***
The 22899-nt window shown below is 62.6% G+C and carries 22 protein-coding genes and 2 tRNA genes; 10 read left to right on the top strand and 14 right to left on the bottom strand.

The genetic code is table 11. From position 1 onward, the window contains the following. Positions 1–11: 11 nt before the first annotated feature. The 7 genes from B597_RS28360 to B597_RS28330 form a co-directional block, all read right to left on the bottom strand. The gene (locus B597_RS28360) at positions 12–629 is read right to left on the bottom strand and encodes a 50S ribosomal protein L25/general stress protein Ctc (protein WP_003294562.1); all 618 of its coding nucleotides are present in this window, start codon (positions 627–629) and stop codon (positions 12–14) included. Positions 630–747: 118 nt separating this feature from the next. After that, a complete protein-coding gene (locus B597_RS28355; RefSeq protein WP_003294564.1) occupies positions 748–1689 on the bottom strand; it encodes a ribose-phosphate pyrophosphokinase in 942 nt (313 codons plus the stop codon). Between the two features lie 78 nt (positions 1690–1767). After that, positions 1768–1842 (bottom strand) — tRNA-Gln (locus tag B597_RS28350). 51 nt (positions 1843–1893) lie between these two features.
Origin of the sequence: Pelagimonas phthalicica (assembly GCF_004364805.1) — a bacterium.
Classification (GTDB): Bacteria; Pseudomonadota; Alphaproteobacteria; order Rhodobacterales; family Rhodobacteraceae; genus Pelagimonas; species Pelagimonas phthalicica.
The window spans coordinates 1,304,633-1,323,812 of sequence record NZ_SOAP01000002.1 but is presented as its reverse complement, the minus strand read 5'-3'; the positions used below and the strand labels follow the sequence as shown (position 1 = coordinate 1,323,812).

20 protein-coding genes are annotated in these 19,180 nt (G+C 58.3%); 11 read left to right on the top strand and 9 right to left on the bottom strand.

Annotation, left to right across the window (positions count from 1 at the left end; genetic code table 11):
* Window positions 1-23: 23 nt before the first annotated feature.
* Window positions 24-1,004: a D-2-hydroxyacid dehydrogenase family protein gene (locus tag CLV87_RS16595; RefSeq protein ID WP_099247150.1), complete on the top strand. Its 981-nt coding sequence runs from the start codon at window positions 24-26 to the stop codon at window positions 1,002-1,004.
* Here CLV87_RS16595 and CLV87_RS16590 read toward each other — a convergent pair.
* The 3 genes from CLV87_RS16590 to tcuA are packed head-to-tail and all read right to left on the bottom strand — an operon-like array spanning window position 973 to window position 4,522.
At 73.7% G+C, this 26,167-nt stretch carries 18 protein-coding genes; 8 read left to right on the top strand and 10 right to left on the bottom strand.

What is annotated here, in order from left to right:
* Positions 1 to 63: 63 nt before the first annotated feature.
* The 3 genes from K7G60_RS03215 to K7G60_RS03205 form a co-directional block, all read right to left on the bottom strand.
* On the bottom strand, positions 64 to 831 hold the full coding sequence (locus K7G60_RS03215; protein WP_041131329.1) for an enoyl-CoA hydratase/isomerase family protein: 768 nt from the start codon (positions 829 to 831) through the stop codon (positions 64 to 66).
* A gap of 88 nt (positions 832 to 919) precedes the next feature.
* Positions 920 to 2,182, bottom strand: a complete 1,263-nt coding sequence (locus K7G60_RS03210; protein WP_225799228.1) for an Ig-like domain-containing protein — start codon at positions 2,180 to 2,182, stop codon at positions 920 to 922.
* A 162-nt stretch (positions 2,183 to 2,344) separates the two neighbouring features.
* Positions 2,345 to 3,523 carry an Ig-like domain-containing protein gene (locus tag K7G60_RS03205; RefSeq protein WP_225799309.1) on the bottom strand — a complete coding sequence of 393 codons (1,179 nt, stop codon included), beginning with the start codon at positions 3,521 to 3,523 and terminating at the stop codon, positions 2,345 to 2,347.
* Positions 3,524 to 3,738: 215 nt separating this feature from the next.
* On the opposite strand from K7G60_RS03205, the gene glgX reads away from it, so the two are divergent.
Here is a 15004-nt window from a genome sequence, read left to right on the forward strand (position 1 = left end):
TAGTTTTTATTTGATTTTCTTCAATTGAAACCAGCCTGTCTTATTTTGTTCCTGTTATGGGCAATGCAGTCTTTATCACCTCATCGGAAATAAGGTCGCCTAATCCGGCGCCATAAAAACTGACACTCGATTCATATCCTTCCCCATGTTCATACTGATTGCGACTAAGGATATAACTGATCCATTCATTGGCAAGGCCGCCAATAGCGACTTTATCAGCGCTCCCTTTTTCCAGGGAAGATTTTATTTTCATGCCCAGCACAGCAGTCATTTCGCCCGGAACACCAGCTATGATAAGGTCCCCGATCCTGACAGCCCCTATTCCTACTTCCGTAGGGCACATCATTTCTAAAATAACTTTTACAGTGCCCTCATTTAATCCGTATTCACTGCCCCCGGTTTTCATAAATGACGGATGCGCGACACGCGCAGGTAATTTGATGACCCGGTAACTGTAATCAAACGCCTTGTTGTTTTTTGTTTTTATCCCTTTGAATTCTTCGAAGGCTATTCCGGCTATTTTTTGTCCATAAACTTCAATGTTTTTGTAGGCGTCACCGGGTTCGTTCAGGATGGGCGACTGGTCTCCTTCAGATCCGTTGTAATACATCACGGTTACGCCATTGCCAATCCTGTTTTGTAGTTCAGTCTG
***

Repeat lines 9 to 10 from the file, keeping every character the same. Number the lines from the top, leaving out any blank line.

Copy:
* Window positions 24-1,004: a D-2-hydroxyacid dehydrogenase family protein gene (locus tag CLV87_RS16595; RefSeq protein ID WP_099247150.1), complete on the top strand. Its 981-nt coding sequence runs from the start codon at window positions 24-26 to the stop codon at window positions 1,002-1,004.
* Here CLV87_RS16595 and CLV87_RS16590 read toward each other — a convergent pair.